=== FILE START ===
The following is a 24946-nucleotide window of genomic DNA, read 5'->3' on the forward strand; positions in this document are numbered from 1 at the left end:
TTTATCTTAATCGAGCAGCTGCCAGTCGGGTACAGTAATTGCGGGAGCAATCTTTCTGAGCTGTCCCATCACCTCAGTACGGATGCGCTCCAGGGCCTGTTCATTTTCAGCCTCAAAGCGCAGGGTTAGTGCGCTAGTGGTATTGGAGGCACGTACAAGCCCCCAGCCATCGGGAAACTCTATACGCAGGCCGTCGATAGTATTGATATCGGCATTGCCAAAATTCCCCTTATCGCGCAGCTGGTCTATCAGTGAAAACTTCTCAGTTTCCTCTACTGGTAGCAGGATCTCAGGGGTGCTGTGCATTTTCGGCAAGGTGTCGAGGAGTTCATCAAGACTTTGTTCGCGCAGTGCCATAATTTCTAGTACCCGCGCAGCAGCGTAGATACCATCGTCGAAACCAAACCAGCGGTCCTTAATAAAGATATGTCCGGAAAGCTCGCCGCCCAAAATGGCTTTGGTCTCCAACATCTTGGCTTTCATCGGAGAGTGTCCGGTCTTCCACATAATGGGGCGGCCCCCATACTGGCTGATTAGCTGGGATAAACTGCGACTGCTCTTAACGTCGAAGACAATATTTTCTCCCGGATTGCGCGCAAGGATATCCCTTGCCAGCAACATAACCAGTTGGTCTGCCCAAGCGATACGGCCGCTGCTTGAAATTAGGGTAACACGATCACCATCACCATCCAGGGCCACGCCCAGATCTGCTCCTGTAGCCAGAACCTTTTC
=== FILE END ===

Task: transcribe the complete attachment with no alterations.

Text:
The following is a 24946-nucleotide window of genomic DNA, read 5'->3' on the forward strand; positions in this document are numbered from 1 at the left end:
TTTATCTTAATCGAGCAGCTGCCAGTCGGGTACAGTAATTGCGGGAGCAATCTTTCTGAGCTGTCCCATCACCTCAGTACGGATGCGCTCCAGGGCCTGTTCATTTTCAGCCTCAAAGCGCAGGGTTAGTGCGCTAGTGGTATTGGAGGCACGTACAAGCCCCCAGCCATCGGGAAACTCTATACGCAGGCCGTCGATAGTATTGATATCGGCATTGCCAAAATTCCCCTTATCGCGCAGCTGGTCTATCAGTGAAAACTTCTCAGTTTCCTCTACTGGTAGCAGGATCTCAGGGGTGCTGTGCATTTTCGGCAAGGTGTCGAGGAGTTCATCAAGACTTTGTTCGCGCAGTGCCATAATTTCTAGTACCCGCGCAGCAGCGTAGATACCATCGTCGAAACCAAACCAGCGGTCCTTAATAAAGATATGTCCGGAAAGCTCGCCGCCCAAAATGGCTTTGGTCTCCAACATCTTGGCTTTCATCGGAGAGTGTCCGGTCTTCCACATAATGGGGCGGCCCCCATACTGGCTGATTAGCTGGGATAAACTGCGACTGCTCTTAACGTCGAAGACAATATTTTCTCCCGGATTGCGCGCAAGGATATCCCTTGCCAGCAACATAACCAGTTGGTCTGCCCAAGCGATACGGCCGCTGCTTGAAATTAGGGTAACACGATCACCATCACCATCCAGGGCCACGCCCAGATCTGCTCCTGTAGCCAGAACCTTTTC